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Black-tailed prairie dog, Cynomys ludovicianus (Sciuridae), metapopulation response to novel sourced conspecific signals
- Connell, Lauren C., Porensky, Lauren M., Chalfoun, Anna D., Scasta, John D.
- Animal behaviour 2019 v.150 pp. 189-199
- Cynomys ludovicianus, acoustics, antipredatory behavior, foraging, habitats, predators, small mammals, Wyoming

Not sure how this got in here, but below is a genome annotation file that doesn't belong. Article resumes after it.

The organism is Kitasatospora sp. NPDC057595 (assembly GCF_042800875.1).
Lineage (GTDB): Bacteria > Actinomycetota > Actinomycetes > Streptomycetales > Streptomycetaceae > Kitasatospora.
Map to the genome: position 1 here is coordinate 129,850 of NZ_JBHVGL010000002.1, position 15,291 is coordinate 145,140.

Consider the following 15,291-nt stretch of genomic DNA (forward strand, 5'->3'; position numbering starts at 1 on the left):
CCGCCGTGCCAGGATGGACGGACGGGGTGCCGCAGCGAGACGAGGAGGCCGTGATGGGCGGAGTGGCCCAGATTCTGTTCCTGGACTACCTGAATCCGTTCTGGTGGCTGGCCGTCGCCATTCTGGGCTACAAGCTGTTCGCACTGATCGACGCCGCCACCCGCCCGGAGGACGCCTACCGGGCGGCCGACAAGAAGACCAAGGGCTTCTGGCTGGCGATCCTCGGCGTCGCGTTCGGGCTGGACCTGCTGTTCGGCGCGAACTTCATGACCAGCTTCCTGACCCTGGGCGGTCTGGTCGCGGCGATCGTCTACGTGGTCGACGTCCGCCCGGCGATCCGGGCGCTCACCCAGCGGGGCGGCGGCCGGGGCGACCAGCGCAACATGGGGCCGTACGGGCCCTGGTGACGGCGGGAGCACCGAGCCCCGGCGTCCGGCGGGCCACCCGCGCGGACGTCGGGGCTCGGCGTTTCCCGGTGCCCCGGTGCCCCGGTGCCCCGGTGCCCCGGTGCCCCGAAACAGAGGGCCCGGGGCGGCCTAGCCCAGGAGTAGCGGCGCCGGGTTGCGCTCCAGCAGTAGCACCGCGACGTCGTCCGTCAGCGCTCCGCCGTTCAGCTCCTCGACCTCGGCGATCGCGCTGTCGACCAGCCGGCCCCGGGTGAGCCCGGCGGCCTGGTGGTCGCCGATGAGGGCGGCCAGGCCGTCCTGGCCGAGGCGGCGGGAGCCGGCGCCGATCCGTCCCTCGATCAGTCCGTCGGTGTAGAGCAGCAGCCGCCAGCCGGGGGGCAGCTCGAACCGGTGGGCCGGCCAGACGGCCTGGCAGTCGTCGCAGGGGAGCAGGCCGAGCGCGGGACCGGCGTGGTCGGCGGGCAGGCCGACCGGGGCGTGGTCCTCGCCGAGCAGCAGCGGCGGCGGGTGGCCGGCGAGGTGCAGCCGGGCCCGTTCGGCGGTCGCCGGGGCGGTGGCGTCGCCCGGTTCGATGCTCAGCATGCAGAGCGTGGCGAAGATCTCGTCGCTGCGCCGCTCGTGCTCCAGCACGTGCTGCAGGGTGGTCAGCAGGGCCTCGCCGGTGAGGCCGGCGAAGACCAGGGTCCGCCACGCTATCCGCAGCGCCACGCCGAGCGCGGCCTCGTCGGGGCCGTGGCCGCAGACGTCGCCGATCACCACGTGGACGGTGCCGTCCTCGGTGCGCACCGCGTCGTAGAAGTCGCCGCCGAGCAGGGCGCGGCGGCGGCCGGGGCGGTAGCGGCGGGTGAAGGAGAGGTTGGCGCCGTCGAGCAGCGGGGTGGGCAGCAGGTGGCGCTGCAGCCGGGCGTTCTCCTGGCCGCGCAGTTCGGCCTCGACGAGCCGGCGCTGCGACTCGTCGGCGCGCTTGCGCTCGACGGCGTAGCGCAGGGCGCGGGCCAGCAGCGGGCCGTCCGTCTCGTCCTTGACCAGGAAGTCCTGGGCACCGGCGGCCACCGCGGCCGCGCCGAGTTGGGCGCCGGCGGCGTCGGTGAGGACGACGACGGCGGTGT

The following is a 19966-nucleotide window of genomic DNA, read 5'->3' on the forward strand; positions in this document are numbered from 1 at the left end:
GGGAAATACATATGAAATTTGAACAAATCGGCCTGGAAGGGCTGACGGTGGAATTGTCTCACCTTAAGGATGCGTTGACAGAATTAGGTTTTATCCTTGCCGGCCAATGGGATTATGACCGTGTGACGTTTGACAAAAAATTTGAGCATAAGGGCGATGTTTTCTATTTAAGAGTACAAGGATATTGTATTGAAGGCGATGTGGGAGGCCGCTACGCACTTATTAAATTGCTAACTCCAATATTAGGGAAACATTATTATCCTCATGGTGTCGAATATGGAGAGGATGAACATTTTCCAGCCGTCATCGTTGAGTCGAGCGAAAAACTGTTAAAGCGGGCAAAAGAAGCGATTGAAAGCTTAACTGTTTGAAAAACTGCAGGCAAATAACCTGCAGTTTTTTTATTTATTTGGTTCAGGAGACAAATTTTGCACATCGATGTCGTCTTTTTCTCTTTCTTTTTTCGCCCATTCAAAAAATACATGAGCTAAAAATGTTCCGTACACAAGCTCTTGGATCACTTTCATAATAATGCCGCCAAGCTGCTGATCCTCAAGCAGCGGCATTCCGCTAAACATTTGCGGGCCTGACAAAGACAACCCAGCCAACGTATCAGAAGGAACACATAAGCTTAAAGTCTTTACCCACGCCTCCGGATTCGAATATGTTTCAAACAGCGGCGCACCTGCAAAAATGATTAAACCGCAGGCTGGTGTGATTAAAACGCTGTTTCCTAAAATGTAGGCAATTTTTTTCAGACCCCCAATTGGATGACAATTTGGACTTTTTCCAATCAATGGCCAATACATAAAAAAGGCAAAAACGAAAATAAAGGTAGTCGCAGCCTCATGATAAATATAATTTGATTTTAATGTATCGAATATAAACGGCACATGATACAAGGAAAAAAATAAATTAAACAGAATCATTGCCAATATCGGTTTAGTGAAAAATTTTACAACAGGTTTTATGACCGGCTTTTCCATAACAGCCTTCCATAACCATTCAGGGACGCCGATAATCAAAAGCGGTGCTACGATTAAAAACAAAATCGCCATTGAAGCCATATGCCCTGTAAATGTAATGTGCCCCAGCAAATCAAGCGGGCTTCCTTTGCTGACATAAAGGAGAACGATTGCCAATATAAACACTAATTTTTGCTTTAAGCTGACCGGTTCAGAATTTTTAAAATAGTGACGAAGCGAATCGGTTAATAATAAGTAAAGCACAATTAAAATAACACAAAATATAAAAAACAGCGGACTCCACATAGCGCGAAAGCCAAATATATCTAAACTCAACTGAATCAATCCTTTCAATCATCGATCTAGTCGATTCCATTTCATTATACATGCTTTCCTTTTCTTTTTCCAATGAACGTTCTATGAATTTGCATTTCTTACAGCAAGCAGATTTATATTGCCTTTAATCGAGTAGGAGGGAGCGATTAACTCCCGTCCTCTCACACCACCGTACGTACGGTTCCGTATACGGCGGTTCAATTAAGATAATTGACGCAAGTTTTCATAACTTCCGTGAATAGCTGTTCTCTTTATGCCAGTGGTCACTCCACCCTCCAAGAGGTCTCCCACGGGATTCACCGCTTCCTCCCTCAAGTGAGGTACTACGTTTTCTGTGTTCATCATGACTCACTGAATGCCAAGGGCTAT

- Aggregation of territorial individuals within a species can be facilitated via conspecific signals, wherein settlement implies habitat suitability, ease of resource acquisition and/or increased predator detection. The black-tailed prairie dog is a colonial small mammal with alarm vocalizations that confer benefits via group vigilance against predators and increased foraging time. Although prairie dog alarm calls are relatively well understood, the information embedded in their jump-yip call, which includes both a distinct cry and a bodily gesture, remains less clear. We evaluated prairie dog behaviour in response to conspecific acoustic signals using playbacks of alarm and jump-yip calls at 26 sites in northeastern Wyoming, U.S.A. Recorded calls from an isolated colony were broadcast to a mean of five individuals per site, and behavioural responses were compared against uninfluenced behaviour and a control playback of ambient sounds. The alarm playback caused prairie dogs to increase vigilance 122% and decrease foraging time 23%, demonstrating prairie dogs will shift behaviour based on signals from individuals of an unfamiliar colony. However, the alarm call playback reduced frequency of the jump-yip behaviour only at colonies nearest the recording source. The jump-yip playback caused unfamiliar prairie dogs to display 339% more jump-yips than uninfluenced behaviour. The jump-yip playback did not alter recipients' foraging or vigilance behaviours relative to control treatments, suggesting that although prairie dogs can understand and reciprocate an unfamiliar, single modality signal, they may not shift other behaviours based on this stimulus. As such, the purpose and benefits of the jump-yip call remain unclear. Playback efficacy also had a nonlinear relationship with distance from recording source. Our work improves understanding of communication at the metapopulation level, examines the potential role of the jump-yip and provides insights for how conspecific signals might be used as a management tool.